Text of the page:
Nitobe Inazô: Japan's Bridge across the Pacific

By John F. Howes | Go to book overview

Greatness in a garden is always marked by landscapes which, on viewing, bring more than beauty, for they possess a second, inner greatness by which we are being, almost unconsciously, touched. In the Nitobe Memorial Garden, Mori's art reminds us of the greatness of both men.


Notes
1
See David Morton with photographs by Alex Waterhouse-Hayward, "Signs of the Rising Sun: When is a Japanese garden more than a Japanese garden? When a man thinks he's discovered its celestial connections", Saturday Night, August 1988, pp. 42-28. The man in the title is me.
2
For a vivid demonstration of the artistic and scientific use in China of the ancient astronomical knowledge adopted in Japan and illustrated in the garden, see Edward H. Schafer, Pacing the Void ( Berkeley: University of California Press, 1977).
3
Conversation between John E. Howes and Ronald P. Dore, July 29, 1994. I thank Howes for providing much of the biographical data on Mori. It comes from Mori Kannosuke no gyôseki to sakuhin ( Tokyo, 1964), a compilation of biographical data and articles by and about Mori published by his students.
4
Conversation with Albert Farley, about January 1964.
5
Mori Kannosuke no gyôseki, pp. 41, 53-55.
6
Ibid., pp. 66-69.
7
Conversation between John F. Howes and Miyagi Shiûsaku, Mori's successor in garden design at Chiba University, May 28, 1994.
8
See p. 15 of this volume.
9
Authur Waley, The Nô Plays of Japan ( New York: Grove, 1957), pp. 21-22.
10
Encyclopedia Nipponica 2001 ( Tokyo: Shogakkan, 1988) 23:197.
11
Using data from the Nautical Almanac and Astronomical Ephemeris for the Year 1933 for the Meridian of the Royal Observatory at Greenwich (Standard Edition) ( London: His Majesty's Stationery Office, 1931), pp. 18 and 444, one can calculate that at noon on October 15, 1933, to an observer in Victoria, where Nitobe lay on his death bed, the center of the sun was only 2.1 degrees above Spica and 0.07 degrees to the right of it. If Mori did not have his own copy of an ephemeris, one was easily available in the university library.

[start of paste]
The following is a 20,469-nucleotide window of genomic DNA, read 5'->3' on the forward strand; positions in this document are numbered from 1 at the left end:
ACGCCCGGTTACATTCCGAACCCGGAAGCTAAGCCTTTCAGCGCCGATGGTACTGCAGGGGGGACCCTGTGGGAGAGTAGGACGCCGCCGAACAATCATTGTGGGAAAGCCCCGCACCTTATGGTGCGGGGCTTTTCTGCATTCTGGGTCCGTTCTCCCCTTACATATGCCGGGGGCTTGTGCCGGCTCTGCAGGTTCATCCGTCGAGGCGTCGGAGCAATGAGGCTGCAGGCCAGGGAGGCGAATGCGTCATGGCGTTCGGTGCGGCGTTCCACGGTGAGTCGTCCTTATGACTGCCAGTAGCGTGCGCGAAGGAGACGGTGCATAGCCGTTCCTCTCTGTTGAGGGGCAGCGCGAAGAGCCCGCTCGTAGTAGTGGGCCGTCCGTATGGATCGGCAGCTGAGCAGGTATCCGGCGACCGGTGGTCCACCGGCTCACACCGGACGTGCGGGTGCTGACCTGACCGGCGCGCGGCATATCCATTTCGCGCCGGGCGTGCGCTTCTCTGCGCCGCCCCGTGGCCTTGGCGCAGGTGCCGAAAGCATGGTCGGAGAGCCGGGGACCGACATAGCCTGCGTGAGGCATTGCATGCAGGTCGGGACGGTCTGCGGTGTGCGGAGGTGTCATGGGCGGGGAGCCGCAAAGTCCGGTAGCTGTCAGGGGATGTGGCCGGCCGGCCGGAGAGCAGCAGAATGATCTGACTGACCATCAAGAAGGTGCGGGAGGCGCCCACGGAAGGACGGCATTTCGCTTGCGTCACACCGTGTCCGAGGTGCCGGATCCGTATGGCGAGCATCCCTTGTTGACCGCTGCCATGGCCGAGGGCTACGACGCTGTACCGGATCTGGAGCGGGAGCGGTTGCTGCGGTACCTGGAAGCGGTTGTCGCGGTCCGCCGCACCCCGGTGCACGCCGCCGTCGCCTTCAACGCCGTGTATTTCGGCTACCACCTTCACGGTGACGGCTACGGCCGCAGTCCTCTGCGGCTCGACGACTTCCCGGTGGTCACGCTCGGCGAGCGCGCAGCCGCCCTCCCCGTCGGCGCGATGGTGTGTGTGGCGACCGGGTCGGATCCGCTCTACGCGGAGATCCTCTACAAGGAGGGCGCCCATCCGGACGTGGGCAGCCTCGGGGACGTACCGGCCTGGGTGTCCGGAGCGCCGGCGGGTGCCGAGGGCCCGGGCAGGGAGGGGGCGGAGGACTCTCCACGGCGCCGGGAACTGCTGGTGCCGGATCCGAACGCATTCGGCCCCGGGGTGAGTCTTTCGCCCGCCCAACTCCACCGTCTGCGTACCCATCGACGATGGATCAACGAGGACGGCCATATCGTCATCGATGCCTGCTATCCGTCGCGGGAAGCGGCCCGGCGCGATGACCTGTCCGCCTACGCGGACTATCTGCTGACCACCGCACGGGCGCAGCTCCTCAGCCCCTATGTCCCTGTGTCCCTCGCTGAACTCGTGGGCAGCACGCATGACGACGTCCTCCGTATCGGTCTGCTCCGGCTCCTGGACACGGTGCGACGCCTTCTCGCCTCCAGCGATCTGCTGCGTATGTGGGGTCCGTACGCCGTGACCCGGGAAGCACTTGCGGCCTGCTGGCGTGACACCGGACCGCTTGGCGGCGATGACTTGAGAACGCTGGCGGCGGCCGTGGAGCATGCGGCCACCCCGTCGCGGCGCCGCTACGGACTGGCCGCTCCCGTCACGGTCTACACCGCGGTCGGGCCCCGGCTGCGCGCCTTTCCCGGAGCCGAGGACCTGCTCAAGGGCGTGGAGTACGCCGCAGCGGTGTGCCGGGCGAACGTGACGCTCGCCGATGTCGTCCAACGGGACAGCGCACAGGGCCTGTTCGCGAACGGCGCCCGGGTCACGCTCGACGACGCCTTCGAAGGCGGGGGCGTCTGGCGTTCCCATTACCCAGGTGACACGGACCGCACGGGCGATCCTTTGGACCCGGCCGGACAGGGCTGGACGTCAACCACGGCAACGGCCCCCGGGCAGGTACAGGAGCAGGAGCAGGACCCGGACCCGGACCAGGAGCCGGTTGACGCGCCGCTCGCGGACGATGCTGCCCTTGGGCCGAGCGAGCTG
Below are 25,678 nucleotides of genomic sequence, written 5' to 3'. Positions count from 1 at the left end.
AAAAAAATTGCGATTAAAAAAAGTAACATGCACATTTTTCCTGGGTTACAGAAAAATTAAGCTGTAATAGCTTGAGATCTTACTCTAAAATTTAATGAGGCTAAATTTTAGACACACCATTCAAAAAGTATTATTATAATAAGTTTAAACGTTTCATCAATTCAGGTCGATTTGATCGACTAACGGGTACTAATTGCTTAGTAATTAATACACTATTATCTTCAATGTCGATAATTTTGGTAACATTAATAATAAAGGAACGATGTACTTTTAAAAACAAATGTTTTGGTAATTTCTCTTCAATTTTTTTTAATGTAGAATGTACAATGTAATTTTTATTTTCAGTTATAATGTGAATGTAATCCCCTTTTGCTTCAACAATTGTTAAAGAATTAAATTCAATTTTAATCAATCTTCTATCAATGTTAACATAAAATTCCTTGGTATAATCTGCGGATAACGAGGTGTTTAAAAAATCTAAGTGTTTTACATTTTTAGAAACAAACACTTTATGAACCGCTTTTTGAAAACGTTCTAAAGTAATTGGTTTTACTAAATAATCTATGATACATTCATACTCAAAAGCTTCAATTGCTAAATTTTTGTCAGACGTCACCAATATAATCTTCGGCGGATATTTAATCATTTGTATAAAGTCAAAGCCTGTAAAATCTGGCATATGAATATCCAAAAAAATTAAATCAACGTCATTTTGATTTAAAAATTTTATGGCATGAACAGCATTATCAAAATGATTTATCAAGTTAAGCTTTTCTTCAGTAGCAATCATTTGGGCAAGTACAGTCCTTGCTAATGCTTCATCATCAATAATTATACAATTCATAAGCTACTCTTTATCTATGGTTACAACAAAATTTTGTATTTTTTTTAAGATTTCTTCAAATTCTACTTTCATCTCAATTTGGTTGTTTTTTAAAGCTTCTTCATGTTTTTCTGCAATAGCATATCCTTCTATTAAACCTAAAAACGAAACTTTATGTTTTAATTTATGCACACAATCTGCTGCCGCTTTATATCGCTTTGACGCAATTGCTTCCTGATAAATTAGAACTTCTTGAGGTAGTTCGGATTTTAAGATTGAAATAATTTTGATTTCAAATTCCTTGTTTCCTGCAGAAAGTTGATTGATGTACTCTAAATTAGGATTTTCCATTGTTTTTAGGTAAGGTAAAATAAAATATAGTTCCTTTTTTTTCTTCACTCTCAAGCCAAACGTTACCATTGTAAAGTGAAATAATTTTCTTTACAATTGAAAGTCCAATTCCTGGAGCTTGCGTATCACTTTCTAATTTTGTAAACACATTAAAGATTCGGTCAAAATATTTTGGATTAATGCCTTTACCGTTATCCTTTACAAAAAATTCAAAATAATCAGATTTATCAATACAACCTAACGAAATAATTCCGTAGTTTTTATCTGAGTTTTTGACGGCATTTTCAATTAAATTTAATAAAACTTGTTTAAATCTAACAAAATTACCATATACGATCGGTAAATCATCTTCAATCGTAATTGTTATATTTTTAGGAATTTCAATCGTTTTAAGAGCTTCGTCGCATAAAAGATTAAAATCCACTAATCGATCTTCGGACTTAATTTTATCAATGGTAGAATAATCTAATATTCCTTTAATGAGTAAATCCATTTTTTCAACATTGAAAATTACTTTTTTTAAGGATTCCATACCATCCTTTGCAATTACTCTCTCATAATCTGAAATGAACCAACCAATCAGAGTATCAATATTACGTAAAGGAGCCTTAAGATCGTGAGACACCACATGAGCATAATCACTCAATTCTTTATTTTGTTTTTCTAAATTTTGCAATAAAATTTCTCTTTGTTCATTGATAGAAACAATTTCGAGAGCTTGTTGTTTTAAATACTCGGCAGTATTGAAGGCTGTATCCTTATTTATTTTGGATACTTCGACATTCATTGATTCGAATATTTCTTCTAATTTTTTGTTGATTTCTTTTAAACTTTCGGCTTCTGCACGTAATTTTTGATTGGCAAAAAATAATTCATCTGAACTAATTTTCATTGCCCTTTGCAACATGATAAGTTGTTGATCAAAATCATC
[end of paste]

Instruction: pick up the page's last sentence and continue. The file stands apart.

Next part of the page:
12
I learned of the tree's age through conversation with Vladimir Krajina, the foremost expert on old trees of coastal British Columbia, August 28, 1987; Mori could have learned it from Dr. Neill.
13
Hirai's translation of the kasô points appears in Bruno Taut, Houses and People of Japan ( Tokyo: The Sanseido Company, 1937).
14
Details on these systems and their pervasive influence on Japanese society from ancient to modern times can be found in Masayoshi Sugimoto and David L.Swain, Science and Culture in Traditional Japan, A.D. 600-1854 ( Cambridge Massachusetts: MIT Press, 1978).
15
According to Richard Seaton of the University of British Columbia's School of Architecture, Mori's preliminary plan of the garden proposed such a large area of water that the plan was rejected by the university's special garden committee. I

-301-

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Nitobe Inazô: Japan's Bridge across the Pacific
Table of contents

Table of contents

  • Title Page iii
  • Contents vii
  • Foreword ix
  • Preface xi
  • Acknowledgments xiii
  • About the Contributors xv
  • Editorial Conventions xvii
  • One - Introduction 1
  • 1 - Who Was Nitobe? 3
  • Two - Maturation 25
  • 2 - Roots 27
  • 3 - Graduate Student and Quaker 71
  • Three - Cultural Identity 77
  • 4 - Japann Watchers: 1903-1931 79
  • 5 - Bushido: Its Admirers and Critics 117
  • 6 - Philippine Bushido 130
  • 7 - Toward Remaking Manliness 155
  • Four - Japan in the World 157
  • 8 - Colonial Theories and Practices in Prewar Japan 159
  • Notes 174
  • 9 - The Geneva Spirit 209
  • Five - Evaluation 215
  • 10 - Journalism: the Last Bridge 217
  • 12 - The End: 1929-1933 272
  • 13 - Darkened Lanterns in a Distant Garden 301
  • 14 - Conclusion 315
  • About the Book and Editor 317
  • Index 319
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